Pandaemonium: Humphrey Jennings, David Kynaston and the public uses of history
The prevailing depictions of British national identity during the Olympics have been making me think a lot – as I’ve already started to explore here – about sources for the bottom-up, multi-viewpointed, multicultural narrative of identity that was famously staged in the opening ceremony. (If not in the closing ceremony – a much more standardised display of contemporary British pageantry, part of the same genre as all those pop spectacles celebrating the monarchy.)
Life history is a massive subject in its own right, but what interests me here is this emerging mode of imagining the nation as made up of millions of personal life stories with different start points, end points and trajectories, rather than having its character defined by rulers or statesmen or fitting within one homogenous ‘island story’.
Historical writing has most impact when it enters the public consciousness. Sometimes the historians themselves are the communicators, but it often takes artists, novelists and film-makers to carry out the translation. (Obviously this raises methodological questions about how we understand and represent the past, many of which are taken up in this essay by Robert Rosenstone; later this year I’ll be teaching on a module at Hull called Representing the Past in Film which invites first-year students to consider these.) That’s the case in many societies, of course, not just in Britain: with Serbia, for instance, Jasna Dragovic-Soso has shown how the arguments of Serbian revisionist historians in the 1980s, exposing silences and falsehoods in the official Titoist narrative of Yugoslavia’s Second World War, became widespread talking points at the moment when they were carried into cultural production by painters and popular novelists.
The scriptwriter for the Olympic opening ceremony, Danny Boyle’s regular collaborator Frank Cottrell Boyce, has revealed that the representation of destruction and shock at the coming of the Industrial Revolution was inspired by Humphrey Jennings’s anthology Pandaemonium: the Coming of the Machine as Seen by Contemporary Observers (1985):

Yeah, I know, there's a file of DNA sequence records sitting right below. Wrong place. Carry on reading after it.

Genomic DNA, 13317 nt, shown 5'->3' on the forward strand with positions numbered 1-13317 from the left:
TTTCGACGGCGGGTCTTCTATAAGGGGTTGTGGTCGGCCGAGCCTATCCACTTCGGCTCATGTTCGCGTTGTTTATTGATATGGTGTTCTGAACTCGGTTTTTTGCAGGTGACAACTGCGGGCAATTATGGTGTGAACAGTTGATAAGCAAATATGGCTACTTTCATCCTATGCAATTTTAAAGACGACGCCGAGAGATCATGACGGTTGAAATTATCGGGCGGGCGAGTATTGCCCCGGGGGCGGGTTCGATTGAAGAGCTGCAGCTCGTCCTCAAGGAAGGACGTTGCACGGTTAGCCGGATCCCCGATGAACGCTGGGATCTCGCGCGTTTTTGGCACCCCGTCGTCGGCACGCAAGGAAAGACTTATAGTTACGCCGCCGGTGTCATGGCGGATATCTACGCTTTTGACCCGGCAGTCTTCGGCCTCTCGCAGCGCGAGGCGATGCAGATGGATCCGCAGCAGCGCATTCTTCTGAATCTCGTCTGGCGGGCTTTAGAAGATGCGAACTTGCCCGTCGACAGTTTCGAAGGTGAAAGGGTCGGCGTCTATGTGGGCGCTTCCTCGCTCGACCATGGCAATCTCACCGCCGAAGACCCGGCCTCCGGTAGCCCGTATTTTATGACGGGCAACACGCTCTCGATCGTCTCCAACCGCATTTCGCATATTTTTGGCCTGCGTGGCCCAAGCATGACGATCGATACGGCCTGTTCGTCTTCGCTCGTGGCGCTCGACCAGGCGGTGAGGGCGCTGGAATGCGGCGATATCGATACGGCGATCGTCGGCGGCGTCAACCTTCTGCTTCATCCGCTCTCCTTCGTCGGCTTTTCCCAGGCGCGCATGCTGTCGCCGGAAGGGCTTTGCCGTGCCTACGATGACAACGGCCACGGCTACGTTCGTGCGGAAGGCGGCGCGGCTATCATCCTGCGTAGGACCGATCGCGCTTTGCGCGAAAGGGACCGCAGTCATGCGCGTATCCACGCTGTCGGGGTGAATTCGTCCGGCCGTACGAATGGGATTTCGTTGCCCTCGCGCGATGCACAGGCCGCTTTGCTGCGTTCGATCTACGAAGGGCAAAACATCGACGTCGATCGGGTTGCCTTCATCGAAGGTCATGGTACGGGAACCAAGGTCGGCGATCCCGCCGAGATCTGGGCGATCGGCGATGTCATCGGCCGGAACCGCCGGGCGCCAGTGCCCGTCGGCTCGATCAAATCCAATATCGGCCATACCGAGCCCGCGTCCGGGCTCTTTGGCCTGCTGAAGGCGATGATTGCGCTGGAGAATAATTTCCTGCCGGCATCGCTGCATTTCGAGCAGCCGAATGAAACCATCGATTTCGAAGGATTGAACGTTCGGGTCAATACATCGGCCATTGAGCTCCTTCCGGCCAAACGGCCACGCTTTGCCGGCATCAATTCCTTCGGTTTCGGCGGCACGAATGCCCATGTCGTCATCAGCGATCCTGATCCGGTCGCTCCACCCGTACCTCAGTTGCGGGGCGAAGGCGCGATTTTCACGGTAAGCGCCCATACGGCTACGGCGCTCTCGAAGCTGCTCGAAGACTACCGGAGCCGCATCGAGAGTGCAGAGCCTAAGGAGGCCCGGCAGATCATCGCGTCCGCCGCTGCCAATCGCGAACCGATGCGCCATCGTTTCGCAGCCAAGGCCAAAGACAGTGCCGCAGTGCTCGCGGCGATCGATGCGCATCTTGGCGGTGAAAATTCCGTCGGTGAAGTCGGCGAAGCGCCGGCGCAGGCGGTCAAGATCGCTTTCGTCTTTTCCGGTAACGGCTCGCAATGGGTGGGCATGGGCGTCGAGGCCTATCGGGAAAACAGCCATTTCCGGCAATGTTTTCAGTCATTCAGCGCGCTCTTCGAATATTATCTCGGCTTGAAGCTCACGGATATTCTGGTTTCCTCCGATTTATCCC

We shared the things we loved about Britain – the Industrial Revolution, the digital revolution, the NHS, pop music, children’s literature, genius engineers. I bought Danny a copy of Humphrey Jennings’s astonishing book Pandemonium for Christmas and soon everyone seemed to have it. The show’s opening section ended up named “Pandemonium”.
Jennings, a British documentarist who co-founded Mass Observation, compiled Pandaemonium as a collection of contemporary accounts of social change, as Luke McKernan explains:
Pandaemonium comprises texts from poets, diarists, scientists, industrialists, politicians, novelists and social commentators who wittingly or unwittingly document the great changes wrought in British society by the industrial revolution. It begins with Milton’s description (written c.1660) of the building of Pandaemonium, and anyone who saw Boyle and Boyce’s vision of Glastonbury Tor, from which burst forth fire as the tree at its top was uprooted, ushering in the industrial revolution will recognise its inspiration in Milton’s opening words.
(McKernan has the advantage of having been able to get hold of the book. It’s out of print, and since the opening ceremony second-hand copies have been being offered for £70-£200. The most recent edition seems to have been a Macmillan paperback in 1995; surely ripe for a re-issue for the autumn/Christmas market, especially if there’s no Peter Ackroyd or Norman Davies blockbuster this year.)
Another book which would surprise me if it hadn’t also been in the cauldron somewhere is David Kynaston’s multi-volume work in progress, Tales of a New Jerusalem(evoking Blake’s image/fantasy of rebuilding Britain which became the opening ceremony’s keyword), which will cover British history from 1945 to the year that Margaret Thatcher became prime minister, 1979. The first two volumes, using extracts of memoirs, unpublished diaries and (it’s that survey again) Mass Observation data, have already been published, covering 1945-51 and 1951-57. Kynaston’s mission statement echoes much that has been said about representing British history in the last two weeks:
It is this story that Tales of a New Jerusalem is intended to tell: a story of ordinary citizens as well as ministers and mandarins, of consumers as well as producers, of the provinces as well as London, of the everyday as well as the seismic, of the mute and inarticulate as well as the all too fluent opinion-formers, of the Singing Postman as well as John Lennon. It is a history that does not pursue the chimera of being ‘definitive’; it does try to offer an intimate, multilayered, multivoiced, unsentimental portrait of a society that evolved in such a way during these 34 years as to make it possible for the certainties of ‘1945’ to become the counter-certainties of ‘1979’. (Austerity Britain (2007), pp. ix-x)